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Will Sarah Palin Make A Run?



John Heileman has a great piece in New York Magazine analyzing Sarah Palin's presidential aspirations:
Until not long ago, the only people who took seriously the notion that Palin would make a White House bid in 2012, let alone win the Republican nomination, were those who really do live at the unicorn ranch--and spend their time there huffing pixie dust. When Palin quit the Alaska governorship in 2009, her political career seemed over. And even after she resurrected herself, emerging through her media ubiquity and her aggressive endorsement strategy as arguably the most powerful figure in the GOP, much of the political world believed that she was animated by non-presidential motives. To further pad her bank account. To redeem her reputation. To turn herself into the party's preeminent kingmaker. Or possibly all three."

"But today the conventional wisdom about Palin is being revised again, nowhere more so than within the ranks of professional Republicans. Among two dozen senior strategists and operatives with whom I've spoken in recent days -- including many of those responsible for securing the nomination for the party's last three standard-bearers -- there is a growing consensus that Palin is running or setting herself up to run. All agreed that her entry would radically and fundamentally transform the race. Most averred that if she steps into the fray, she stands a reasonable chance of claiming the Republican prize. Indeed, more than one argued that she is already the de facto front-runner.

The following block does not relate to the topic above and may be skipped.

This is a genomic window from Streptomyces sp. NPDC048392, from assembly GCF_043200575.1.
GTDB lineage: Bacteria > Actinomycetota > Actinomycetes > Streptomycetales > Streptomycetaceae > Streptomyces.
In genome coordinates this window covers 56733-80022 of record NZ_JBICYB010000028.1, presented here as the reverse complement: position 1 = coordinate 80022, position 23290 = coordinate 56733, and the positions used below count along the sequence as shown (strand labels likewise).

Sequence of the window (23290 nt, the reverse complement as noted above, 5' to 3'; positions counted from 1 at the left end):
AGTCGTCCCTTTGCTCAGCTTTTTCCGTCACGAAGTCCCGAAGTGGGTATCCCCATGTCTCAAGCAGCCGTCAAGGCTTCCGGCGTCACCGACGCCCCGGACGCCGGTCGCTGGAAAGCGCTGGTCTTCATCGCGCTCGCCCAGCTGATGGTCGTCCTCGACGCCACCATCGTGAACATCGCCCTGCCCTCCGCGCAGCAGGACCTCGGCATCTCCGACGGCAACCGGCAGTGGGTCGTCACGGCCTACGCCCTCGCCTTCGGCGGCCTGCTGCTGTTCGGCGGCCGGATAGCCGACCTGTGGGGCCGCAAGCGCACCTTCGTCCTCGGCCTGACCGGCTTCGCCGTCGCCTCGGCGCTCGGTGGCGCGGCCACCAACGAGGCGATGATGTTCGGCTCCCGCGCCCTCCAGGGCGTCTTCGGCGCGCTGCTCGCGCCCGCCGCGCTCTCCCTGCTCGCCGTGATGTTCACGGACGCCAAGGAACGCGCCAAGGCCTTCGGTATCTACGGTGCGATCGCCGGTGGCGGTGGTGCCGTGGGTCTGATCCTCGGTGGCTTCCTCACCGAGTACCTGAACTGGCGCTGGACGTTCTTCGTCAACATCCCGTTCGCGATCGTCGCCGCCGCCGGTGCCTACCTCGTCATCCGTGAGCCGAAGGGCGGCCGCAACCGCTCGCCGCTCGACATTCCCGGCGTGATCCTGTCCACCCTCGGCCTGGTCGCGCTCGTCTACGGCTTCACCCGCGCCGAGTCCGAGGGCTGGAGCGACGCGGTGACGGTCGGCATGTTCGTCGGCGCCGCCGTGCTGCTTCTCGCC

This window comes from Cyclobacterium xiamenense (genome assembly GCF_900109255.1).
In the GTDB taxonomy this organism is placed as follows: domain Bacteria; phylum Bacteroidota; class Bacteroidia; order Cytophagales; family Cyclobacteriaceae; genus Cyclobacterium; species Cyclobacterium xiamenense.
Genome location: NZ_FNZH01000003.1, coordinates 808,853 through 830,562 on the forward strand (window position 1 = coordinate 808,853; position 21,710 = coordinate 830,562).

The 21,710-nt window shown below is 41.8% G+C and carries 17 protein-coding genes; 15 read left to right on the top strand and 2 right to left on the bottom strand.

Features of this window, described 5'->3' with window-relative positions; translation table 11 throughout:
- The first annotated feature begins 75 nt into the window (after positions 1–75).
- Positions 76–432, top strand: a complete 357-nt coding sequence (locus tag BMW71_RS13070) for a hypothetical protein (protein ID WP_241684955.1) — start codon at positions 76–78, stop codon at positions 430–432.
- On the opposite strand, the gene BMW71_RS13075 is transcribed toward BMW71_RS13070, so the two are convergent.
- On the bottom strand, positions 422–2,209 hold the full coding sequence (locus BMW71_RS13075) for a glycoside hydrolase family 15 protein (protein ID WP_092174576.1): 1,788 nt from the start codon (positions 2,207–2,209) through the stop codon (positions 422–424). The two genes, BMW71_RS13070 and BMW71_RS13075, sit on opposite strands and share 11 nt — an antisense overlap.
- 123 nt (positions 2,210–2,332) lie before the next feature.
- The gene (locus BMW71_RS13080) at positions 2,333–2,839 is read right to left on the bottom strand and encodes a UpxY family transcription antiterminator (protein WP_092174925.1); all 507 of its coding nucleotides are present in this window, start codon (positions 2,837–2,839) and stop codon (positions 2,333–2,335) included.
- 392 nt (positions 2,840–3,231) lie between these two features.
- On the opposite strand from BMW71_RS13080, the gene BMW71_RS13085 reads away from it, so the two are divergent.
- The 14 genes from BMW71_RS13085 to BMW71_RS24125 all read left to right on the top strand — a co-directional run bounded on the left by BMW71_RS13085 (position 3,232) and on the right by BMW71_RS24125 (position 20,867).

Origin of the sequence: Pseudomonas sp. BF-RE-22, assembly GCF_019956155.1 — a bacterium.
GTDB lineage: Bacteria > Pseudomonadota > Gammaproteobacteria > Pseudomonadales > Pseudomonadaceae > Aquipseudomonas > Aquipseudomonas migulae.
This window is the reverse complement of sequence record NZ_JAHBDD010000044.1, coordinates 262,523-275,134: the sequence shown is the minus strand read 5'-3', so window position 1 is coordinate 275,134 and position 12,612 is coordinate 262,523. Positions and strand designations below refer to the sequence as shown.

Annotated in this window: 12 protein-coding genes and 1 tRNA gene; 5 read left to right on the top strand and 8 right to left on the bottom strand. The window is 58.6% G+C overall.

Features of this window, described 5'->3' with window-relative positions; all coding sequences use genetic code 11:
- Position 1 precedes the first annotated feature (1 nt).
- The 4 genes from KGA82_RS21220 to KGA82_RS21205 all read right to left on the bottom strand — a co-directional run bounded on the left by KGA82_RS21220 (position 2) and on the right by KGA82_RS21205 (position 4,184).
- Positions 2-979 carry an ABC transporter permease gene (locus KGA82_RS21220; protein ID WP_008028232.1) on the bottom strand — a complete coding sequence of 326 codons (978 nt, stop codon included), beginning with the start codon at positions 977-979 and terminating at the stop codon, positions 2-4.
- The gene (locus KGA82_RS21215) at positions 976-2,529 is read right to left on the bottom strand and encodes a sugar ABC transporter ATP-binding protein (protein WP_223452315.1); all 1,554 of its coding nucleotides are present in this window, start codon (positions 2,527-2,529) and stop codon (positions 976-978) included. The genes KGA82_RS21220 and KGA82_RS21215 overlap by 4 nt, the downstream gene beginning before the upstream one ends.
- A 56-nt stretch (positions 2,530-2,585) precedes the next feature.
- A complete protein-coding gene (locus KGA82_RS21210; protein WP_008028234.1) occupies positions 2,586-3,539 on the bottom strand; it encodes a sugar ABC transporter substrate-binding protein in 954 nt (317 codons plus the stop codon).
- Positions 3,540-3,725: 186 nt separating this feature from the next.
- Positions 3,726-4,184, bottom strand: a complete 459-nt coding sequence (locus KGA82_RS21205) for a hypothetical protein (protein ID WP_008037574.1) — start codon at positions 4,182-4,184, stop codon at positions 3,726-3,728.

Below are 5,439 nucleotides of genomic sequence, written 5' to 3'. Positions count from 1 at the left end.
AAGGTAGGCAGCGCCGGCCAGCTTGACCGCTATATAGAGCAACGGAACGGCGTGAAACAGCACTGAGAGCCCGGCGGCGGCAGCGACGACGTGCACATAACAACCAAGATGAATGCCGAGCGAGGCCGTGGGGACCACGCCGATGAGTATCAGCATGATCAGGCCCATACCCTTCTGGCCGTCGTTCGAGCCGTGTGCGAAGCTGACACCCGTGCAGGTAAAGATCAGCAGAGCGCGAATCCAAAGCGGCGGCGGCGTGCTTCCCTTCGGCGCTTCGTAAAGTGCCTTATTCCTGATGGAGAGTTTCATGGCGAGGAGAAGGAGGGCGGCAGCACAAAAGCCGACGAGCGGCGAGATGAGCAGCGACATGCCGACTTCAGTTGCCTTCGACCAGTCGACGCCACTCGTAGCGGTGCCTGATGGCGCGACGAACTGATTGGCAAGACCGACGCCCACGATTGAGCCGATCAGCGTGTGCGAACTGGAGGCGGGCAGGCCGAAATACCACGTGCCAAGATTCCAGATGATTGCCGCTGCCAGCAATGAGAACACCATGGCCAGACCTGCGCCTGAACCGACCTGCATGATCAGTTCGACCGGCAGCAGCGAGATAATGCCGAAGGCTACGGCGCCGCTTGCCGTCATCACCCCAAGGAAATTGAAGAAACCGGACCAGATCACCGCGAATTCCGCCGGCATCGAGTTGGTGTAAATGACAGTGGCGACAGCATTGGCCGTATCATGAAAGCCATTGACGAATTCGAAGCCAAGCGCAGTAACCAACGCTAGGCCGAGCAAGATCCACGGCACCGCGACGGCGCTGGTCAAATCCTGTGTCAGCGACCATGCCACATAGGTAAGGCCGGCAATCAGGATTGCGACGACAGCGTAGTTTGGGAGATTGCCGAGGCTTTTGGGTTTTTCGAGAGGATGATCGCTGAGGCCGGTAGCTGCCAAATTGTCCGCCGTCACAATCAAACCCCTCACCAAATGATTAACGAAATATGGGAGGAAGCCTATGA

Read the whole thing, it's really good.

While I think that there is definitely an argument to be made that the Queen Mama Grizzly would/could run, I stand firmly by my assertion that she will not.

Being a "contributor" on Fox News and a paid-speaker-for-hire is an extremely lucrative business. As I've said here before, I think that it is clear that Palin left quit the governorship of Alaska because she recognized that there was money to be made in the private sector. It does not make any sense to me that Palin would leave said private sector, and all of the money/book-deals/television appearances that comes with it, to go back to the relative low-pay, no-thanks public service to which she had previously been a part.

Sarah Palin, as Heileman's article correctly points-out, is the Republican Kingmaker right now. I don't think that she is going to leave that spotlight any time too soon...